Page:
United Trust Bank has introduced a line of mortgages designed to help mortgagees stranded on high interest rate products.
The lender will offer a reduced affordability assessment for applicants to the new line, provided the payments are lower than their existing product.
Last week, the Financial Conduct Authority called on lenders to change the criteria in an attempt to help around 47,000 mortgage prisoners renounce their current agreements.
UTB offers digital credit searches and an integrated AVM (Automated Assessment Model) Dip (decision in principle) with document upload function as well as an application-based biometric identity verification process.
New products are only available through Mortgage Advisory Service Certified Brokers who have a proven track record of advising mortgage holders.
Loans are available from £ 10,000 to £ 500,000 at fixed rates over two and five years with a maximum LTV of 60%.
Mortgage prisoners are defined by the FCA as borrowers who are unable to switch from an SVR to a new mortgage agreement despite being up to date with their mortgage payments and, based on their loan risk characteristics and borrower, could potentially benefit from a change.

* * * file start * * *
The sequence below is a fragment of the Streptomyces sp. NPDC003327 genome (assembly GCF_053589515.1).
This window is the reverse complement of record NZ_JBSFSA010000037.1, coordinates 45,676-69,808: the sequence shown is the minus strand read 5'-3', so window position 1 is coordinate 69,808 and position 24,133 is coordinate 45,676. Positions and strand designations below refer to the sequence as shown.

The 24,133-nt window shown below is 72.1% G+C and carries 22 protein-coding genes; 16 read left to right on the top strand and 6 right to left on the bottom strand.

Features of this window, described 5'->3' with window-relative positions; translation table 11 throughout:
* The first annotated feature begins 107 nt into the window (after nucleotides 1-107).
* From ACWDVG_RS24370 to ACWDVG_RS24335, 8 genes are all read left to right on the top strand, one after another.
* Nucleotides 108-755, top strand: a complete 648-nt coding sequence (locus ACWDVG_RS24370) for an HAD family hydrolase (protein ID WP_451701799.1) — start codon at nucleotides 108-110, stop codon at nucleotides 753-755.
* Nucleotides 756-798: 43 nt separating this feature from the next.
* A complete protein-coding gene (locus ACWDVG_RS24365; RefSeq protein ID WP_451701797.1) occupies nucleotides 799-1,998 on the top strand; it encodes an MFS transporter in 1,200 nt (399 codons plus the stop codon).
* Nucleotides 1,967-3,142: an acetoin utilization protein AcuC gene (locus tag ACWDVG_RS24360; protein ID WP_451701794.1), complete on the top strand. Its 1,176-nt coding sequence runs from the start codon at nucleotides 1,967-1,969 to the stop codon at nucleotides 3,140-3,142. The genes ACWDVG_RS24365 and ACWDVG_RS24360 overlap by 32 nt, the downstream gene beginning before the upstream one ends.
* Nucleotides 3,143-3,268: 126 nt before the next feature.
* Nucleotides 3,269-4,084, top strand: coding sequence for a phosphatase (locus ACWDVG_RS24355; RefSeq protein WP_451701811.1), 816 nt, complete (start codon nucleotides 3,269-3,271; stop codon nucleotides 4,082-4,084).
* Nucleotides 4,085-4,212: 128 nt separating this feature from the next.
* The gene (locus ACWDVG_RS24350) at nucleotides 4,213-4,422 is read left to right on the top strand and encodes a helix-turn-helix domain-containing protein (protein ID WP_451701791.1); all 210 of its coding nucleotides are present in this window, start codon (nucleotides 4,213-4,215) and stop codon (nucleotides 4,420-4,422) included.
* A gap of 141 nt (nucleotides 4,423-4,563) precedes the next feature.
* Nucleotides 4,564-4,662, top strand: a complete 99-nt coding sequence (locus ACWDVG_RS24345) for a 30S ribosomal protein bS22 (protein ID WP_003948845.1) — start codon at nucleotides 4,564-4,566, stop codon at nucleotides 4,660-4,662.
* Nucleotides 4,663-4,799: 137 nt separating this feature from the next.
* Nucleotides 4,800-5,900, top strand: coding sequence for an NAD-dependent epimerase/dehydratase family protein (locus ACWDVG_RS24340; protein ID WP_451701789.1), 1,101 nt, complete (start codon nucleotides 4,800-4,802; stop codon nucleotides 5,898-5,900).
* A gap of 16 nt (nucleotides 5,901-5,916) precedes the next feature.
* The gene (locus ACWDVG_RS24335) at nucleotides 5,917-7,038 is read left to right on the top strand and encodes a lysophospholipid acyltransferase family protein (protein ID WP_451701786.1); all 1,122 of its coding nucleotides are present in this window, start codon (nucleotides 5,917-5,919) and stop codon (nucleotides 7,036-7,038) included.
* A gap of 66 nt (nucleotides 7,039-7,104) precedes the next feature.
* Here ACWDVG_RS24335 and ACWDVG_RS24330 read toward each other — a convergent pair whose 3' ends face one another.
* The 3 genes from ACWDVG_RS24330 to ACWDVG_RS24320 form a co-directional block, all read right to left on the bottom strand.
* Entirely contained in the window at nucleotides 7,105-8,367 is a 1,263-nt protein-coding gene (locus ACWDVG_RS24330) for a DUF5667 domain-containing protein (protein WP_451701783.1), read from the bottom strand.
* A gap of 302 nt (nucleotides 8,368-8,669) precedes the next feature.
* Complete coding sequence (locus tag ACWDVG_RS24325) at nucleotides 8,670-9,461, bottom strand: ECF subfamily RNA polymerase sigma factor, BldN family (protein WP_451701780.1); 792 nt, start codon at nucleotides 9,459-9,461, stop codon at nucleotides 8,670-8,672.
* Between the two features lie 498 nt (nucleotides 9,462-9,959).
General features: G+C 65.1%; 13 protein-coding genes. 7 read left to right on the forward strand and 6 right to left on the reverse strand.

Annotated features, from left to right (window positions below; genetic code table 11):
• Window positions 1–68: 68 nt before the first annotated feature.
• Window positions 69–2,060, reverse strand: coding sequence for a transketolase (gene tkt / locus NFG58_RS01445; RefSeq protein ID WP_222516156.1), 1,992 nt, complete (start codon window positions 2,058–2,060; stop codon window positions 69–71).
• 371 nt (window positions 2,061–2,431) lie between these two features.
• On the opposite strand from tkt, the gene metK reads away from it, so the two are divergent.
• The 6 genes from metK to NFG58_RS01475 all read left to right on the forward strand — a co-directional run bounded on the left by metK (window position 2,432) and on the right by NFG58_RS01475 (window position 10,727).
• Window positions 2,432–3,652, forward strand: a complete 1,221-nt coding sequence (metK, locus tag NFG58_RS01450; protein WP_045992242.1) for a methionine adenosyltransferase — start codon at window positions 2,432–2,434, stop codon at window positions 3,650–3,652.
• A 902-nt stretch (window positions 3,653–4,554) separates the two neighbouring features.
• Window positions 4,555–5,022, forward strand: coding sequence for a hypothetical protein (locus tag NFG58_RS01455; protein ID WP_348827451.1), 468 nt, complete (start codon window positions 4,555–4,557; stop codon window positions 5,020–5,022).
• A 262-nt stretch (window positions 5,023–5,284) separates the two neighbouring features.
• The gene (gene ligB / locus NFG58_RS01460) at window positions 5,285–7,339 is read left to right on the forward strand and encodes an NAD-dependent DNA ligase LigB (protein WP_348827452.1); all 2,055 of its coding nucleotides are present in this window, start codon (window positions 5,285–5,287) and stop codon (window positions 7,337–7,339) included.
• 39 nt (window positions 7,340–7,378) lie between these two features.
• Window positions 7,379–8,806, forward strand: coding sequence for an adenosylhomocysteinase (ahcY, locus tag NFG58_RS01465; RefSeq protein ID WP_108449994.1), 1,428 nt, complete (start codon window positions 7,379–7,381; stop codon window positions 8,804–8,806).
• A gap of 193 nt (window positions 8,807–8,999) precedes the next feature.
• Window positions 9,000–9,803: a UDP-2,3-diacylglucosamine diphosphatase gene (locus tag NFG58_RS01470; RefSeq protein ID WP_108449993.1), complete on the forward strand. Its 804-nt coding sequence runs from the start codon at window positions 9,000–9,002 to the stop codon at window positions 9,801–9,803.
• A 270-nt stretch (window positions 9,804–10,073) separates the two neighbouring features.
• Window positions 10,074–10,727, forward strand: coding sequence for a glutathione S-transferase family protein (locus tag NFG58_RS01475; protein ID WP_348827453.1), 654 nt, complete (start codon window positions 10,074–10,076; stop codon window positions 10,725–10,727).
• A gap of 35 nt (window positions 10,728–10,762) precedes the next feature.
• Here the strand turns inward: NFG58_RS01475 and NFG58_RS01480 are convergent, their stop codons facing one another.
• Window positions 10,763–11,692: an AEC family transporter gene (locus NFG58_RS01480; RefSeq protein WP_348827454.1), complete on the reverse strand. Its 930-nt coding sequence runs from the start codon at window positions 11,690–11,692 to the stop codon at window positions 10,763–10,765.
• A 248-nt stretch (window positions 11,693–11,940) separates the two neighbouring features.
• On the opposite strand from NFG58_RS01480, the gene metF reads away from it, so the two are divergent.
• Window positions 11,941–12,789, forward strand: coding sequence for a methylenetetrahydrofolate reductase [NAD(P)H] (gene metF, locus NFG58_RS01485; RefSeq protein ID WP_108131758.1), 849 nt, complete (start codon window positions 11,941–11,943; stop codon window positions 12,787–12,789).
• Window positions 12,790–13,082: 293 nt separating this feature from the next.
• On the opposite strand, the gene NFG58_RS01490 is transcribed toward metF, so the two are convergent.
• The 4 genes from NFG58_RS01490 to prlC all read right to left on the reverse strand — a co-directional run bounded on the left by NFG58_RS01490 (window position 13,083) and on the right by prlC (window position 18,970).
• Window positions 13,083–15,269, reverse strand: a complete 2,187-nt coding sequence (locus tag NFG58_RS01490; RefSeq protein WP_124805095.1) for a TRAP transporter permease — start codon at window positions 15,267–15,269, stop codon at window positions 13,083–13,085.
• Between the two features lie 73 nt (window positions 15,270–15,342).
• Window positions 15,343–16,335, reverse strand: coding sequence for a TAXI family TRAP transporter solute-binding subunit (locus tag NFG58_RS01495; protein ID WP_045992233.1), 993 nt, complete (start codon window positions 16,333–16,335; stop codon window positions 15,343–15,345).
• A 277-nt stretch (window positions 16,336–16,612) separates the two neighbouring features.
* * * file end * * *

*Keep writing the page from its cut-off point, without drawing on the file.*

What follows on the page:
United Trust Bank Mortgage Director Buster Tolfree said: “The FCA’s publication of the Mortgage Prisoners review highlights the number of people trapped in low-value mortgages, often no fault of their own. their part. As a Specialty Mortgage Lender, we have the flexible underwriting skills and ability to help many of these households move to a better, more competitive deal if their circumstances do not match those required by most other lenders.
“These are probably great options for Standard Variable Rate Mortgage (SVR) customers with closed book lenders who may not be able to meet the affordability requirements of a traditional mortgage but may nonetheless be able to afford it.” show a history of maintaining their mortgage payments. I am very happy that UTB is one of the first specialty mortgage lenders to offer products specifically designed to help mortgage lenders get a better deal.